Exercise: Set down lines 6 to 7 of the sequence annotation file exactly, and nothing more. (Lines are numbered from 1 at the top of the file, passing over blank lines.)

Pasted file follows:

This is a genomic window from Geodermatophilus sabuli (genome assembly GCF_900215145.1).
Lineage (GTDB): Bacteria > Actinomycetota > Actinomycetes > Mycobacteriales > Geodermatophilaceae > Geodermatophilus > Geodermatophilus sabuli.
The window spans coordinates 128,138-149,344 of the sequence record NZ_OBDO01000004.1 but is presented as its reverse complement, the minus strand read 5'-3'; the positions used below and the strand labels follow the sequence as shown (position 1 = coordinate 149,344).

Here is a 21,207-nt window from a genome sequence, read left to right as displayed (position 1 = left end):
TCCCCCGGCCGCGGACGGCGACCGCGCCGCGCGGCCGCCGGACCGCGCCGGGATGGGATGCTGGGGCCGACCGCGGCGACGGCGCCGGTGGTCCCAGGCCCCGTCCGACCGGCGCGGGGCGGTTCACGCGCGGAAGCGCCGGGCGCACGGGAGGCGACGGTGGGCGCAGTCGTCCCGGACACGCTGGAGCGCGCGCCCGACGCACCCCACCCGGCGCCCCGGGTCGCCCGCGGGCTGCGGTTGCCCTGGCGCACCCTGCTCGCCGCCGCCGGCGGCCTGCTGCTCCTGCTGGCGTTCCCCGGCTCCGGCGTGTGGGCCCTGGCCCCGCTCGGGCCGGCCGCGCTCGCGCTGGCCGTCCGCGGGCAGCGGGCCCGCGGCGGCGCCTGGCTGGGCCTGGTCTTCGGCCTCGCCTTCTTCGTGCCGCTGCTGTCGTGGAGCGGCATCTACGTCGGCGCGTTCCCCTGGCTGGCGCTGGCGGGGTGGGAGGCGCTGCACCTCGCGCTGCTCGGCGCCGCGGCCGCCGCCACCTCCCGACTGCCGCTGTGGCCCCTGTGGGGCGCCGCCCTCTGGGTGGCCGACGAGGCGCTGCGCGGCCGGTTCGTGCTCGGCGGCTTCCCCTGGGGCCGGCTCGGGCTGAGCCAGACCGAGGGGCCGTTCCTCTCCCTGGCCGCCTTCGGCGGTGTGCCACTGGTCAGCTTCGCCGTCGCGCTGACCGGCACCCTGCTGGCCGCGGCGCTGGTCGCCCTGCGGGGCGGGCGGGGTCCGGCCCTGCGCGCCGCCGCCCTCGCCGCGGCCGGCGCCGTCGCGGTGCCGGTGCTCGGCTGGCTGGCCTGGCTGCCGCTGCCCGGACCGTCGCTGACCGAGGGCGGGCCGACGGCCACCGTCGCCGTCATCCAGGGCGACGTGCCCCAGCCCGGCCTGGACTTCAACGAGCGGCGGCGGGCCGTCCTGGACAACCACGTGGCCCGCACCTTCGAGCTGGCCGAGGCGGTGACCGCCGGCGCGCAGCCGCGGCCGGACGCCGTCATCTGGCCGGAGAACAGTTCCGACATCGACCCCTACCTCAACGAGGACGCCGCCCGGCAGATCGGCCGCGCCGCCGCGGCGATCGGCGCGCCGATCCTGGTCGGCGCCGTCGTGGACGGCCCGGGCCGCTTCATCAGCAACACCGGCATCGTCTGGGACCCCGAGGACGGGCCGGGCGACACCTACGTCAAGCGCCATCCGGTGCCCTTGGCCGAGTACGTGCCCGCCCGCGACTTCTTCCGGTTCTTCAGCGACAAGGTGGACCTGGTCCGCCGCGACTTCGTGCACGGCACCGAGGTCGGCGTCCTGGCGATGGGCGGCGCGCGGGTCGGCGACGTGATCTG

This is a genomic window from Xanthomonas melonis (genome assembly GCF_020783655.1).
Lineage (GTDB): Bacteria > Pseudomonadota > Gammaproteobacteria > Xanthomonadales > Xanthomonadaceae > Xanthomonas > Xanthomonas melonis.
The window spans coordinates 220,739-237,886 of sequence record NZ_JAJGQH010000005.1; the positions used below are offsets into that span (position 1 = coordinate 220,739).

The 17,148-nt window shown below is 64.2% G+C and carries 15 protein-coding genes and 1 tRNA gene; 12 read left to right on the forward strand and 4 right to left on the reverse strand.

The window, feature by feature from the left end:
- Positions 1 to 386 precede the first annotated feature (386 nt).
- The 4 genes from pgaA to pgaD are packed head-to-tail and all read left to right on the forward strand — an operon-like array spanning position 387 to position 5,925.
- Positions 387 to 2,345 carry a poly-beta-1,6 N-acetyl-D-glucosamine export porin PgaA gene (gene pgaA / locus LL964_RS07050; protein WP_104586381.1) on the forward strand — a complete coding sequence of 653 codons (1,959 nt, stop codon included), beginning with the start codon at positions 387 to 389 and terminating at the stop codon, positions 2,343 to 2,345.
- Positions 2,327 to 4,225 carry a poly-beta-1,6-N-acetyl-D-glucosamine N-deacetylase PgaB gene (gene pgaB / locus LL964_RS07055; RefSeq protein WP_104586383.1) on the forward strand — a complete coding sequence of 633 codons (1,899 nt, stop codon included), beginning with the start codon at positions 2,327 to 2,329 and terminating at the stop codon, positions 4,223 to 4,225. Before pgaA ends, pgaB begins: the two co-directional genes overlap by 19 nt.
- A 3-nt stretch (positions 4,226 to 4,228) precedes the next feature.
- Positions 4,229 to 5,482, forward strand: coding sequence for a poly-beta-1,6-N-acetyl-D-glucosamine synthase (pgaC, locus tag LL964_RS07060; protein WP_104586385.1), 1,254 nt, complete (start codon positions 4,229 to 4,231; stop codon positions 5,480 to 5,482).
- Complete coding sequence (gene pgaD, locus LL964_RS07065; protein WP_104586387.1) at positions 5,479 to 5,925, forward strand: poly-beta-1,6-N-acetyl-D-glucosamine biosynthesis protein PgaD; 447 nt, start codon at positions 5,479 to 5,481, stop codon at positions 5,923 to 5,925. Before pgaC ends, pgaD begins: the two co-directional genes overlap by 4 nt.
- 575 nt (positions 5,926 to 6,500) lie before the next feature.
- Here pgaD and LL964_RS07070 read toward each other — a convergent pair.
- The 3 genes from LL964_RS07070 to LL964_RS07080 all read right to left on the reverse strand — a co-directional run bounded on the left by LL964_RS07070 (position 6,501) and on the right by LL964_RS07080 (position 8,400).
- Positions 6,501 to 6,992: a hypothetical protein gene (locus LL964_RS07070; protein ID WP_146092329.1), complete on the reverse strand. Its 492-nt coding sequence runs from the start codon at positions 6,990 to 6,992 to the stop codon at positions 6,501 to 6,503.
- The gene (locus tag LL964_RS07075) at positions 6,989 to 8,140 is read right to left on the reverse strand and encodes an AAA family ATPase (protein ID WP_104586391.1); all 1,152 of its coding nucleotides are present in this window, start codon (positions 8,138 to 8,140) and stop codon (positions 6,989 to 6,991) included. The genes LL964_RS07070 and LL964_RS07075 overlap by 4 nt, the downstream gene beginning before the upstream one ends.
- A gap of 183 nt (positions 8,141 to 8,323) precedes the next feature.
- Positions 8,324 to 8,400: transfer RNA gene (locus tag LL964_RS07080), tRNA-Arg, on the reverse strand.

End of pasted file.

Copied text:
This is a genomic window from Xanthomonas melonis (genome assembly GCF_020783655.1).
Lineage (GTDB): Bacteria > Pseudomonadota > Gammaproteobacteria > Xanthomonadales > Xanthomonadaceae > Xanthomonas > Xanthomonas melonis.